The high rates of ketoacidosis on continuous subcutaneous insulin infusion reported in early studies10 were probably due to lack of experience; unsuitable pump insulin, with aggregation causing cannula blockage; and the use of less reliable pumps without alarms. Though the small subcutaneous depot of insulin would seem to put patients receiving a continuous infusion more at risk, with proper pump practice the frequency of ketoacidosis is the same as with injection therapy.4–7
Continuous subcutaneous insulin infusion can also help improve control in patients who suffer sharply raised blood glucose concentrations before breakfast (the dawn phenomenon).11 Pumps can be programmed to increase basal infusion rates during the night to counter this dawn rise. There may be other strategies to cope with the dawn phenomenon, such as moving the evening injection of delayed action insulin from before supper to bedtime or using new long acting insulins (such as glargine12) with essentially peakless action profiles, which need formal comparison with continuous subcutaneous insulin infusion.
Reluctance to fund pump therapy may also stem from the erroneous belief that this would prove very costly. In fact, continuous subcutaneous insulin infusion is not indicated in most people with type 1 diabetes, who can achieve good control with intensified insulin therapy. Real benefits are obtained, however, in perhaps 1-2% of those with type 1 diabetes. Establishing simple clinical guidelines for using continuous subcutaneous insulin infusion will promote its wider, but selective and more rational, availability.
We suggest that a trial of continuous subcutaneous insulin infusion is indicated in patients with type 1 diabetes with frequent, unpredictable hypoglycaemia or a marked dawn blood glucose rise, whose poor control persists in spite of optimised insulin injection therapy (including educational support and attention to blood glucose self monitoring and injection technique). Some patients who lead unpredictable lives with delayed meals experience wide swings in blood glucose concentration and are particularly liable to hypoglycaemia when they try to tighten control with injection therapy. The few pregnant patients with diabetes who fail to achieve impeccable control with injections should also be considered. All candidates should be willing to learn about and undertake pump therapy and its associated procedures such as regular blood glucose monitoring; this includes patients well controlled on insulin injections who simply prefer pump therapy and are willing to pay for their pumps and supplies. People with psychological problems and major psychiatric disorders tend not to do well in meeting the demands of continuous insulin infusion. Proper facilities for pump training and medical supervision must be in place. In view of the limited numbers of patients and expertise needed, pump care should normally be delivered at specialist centres.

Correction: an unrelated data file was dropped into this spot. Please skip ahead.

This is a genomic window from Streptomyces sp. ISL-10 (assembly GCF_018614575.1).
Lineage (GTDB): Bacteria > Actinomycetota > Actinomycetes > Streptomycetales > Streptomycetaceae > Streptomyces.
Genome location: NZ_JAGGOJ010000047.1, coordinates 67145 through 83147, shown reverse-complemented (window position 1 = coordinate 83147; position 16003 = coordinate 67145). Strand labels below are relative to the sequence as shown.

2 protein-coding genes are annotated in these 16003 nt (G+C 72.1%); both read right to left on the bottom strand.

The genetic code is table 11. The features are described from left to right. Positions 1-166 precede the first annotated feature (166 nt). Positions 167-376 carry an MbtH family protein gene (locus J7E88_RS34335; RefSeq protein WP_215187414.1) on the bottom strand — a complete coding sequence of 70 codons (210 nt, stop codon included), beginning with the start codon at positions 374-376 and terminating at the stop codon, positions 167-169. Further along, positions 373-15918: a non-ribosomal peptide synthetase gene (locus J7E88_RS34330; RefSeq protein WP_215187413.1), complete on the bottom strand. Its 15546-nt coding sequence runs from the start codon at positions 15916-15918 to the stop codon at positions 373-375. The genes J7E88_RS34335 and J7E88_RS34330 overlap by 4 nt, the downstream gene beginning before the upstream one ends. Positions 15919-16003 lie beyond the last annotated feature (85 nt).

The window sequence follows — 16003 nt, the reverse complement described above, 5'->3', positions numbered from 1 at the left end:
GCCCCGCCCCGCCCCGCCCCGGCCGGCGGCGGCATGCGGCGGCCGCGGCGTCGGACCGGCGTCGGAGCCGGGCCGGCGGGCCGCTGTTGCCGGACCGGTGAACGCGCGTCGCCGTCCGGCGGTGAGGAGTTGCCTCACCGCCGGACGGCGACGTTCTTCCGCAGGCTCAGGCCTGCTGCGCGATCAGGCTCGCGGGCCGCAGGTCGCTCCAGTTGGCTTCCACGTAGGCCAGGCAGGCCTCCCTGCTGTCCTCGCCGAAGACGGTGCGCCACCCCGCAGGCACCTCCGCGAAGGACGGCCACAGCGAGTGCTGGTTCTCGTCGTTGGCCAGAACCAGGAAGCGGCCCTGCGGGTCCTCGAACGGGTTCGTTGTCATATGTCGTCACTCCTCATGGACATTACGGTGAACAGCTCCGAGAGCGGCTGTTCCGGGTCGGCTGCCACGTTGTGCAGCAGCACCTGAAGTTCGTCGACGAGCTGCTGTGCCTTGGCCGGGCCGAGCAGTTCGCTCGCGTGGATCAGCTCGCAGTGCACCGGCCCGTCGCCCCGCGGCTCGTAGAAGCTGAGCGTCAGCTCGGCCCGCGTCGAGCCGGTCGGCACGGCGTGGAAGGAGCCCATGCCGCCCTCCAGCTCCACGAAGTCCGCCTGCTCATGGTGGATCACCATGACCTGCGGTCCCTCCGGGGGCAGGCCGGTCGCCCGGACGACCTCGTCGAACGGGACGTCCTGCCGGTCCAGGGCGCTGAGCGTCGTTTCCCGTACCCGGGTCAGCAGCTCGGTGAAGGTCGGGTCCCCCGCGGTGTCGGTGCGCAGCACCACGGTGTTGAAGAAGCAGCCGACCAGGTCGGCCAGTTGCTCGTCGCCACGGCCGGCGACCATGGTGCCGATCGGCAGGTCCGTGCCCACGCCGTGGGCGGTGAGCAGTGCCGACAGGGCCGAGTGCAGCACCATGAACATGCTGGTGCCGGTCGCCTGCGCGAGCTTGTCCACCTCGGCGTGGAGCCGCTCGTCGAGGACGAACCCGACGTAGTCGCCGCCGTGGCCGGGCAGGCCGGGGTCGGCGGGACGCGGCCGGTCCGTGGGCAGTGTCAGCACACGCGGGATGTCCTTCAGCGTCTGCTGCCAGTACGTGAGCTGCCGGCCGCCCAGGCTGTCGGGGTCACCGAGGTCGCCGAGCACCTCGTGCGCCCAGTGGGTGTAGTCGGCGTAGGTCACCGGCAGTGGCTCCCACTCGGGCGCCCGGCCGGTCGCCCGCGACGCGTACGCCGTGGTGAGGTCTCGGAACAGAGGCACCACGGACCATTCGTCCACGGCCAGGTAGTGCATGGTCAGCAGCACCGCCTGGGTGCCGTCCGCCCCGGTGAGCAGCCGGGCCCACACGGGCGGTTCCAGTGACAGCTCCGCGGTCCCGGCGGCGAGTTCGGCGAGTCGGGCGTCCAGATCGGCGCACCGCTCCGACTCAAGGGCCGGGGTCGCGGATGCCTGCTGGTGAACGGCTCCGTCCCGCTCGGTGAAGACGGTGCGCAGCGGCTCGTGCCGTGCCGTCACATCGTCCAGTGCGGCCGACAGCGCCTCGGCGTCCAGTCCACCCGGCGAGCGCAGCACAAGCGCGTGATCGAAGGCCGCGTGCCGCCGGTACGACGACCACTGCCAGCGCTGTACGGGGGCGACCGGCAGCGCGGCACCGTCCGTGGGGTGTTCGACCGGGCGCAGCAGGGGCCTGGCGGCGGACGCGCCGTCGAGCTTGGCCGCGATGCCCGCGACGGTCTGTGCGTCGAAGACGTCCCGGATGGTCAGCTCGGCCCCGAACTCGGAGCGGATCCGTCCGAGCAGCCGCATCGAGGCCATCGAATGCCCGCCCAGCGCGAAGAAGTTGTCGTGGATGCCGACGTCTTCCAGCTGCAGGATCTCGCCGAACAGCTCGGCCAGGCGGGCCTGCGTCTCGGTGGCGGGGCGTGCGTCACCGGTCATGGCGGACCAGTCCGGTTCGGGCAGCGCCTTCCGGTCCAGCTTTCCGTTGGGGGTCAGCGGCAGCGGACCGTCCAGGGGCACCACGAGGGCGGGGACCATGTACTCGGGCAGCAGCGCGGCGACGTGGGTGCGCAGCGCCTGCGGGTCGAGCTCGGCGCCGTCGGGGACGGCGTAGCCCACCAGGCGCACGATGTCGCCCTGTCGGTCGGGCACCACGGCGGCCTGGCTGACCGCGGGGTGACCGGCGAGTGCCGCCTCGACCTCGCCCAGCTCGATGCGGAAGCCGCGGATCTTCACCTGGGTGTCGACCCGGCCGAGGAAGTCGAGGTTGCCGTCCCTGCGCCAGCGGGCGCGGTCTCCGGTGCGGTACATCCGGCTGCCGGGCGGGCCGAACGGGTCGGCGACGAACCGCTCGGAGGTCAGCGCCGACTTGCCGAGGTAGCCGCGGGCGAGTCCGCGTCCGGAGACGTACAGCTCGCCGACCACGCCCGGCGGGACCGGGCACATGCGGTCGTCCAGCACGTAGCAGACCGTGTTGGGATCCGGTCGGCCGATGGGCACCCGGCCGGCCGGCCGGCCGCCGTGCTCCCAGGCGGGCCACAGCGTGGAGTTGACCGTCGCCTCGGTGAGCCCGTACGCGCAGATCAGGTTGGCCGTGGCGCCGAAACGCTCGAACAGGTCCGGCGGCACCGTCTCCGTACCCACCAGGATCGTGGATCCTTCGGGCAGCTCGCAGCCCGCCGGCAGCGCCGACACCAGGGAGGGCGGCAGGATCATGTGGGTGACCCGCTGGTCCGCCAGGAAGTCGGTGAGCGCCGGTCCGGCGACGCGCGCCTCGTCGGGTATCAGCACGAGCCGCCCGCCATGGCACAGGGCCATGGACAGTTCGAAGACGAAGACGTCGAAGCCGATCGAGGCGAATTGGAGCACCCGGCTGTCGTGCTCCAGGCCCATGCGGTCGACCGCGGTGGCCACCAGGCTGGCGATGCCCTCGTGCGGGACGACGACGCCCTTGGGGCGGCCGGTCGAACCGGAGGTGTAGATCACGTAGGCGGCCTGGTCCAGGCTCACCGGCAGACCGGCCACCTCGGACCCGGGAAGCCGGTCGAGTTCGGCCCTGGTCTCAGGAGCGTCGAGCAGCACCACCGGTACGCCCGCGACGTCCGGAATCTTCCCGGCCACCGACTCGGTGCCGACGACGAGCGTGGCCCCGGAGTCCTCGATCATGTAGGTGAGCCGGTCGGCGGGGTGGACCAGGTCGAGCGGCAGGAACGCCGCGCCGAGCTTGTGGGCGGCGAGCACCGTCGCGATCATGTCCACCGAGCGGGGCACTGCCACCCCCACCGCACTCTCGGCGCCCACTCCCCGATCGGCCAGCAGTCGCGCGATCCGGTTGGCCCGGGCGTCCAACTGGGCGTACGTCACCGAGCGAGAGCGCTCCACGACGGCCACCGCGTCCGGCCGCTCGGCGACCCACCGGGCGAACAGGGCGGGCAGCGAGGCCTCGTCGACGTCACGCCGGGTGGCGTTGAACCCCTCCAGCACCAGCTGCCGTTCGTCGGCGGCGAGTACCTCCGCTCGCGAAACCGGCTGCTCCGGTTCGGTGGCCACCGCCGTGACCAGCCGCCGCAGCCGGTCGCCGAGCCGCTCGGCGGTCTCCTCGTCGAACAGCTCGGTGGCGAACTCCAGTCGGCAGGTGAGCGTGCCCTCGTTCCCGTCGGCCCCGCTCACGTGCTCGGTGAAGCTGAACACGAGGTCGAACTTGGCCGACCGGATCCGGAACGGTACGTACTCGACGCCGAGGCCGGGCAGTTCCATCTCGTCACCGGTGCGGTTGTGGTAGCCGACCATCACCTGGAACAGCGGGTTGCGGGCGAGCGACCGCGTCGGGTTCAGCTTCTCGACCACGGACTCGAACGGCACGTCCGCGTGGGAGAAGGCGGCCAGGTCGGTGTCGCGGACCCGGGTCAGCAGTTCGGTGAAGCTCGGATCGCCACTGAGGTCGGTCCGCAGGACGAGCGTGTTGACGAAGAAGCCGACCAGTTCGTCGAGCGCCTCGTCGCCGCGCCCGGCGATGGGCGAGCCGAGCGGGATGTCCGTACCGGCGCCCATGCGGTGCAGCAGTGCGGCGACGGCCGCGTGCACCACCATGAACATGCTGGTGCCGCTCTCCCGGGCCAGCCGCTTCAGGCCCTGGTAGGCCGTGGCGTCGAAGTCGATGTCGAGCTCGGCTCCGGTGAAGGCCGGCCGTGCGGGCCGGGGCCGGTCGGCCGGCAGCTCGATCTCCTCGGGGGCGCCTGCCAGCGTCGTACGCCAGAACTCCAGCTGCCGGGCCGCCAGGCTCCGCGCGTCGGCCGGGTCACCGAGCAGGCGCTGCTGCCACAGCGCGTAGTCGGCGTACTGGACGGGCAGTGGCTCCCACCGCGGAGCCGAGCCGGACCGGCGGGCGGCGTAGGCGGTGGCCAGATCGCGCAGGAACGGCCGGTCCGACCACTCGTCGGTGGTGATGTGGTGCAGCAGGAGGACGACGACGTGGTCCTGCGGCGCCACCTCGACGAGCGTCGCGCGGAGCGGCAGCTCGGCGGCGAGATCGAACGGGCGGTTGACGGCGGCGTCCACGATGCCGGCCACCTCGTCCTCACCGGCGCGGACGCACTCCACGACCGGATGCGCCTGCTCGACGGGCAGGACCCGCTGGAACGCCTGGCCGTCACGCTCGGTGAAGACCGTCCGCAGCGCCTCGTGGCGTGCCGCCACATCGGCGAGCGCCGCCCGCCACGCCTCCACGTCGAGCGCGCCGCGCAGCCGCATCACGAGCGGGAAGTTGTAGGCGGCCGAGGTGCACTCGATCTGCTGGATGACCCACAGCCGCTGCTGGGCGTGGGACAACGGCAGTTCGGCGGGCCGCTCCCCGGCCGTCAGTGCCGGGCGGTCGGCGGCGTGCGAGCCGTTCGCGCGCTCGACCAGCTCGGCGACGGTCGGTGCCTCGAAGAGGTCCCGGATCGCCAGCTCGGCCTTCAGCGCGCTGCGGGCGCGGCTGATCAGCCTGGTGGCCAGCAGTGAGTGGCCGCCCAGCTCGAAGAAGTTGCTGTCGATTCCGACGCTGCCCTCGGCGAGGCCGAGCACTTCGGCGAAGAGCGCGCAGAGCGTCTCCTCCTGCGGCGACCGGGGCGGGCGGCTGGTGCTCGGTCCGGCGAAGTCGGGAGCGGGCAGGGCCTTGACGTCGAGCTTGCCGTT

If clinical guidelines on the use of continuous subcutaneous insulin infusion can be agreed then NHS funding should also be committed for the relatively few patients for whom it will make a difference. For them continuous insulin infusion can substantially improve the quality of their lives and the course and outcome of their diabetes.
Minimed, an insulin pump manufacturer, has given funds to GKT School of Medicine to support some studies and clinical activities related to insulin pump therapy.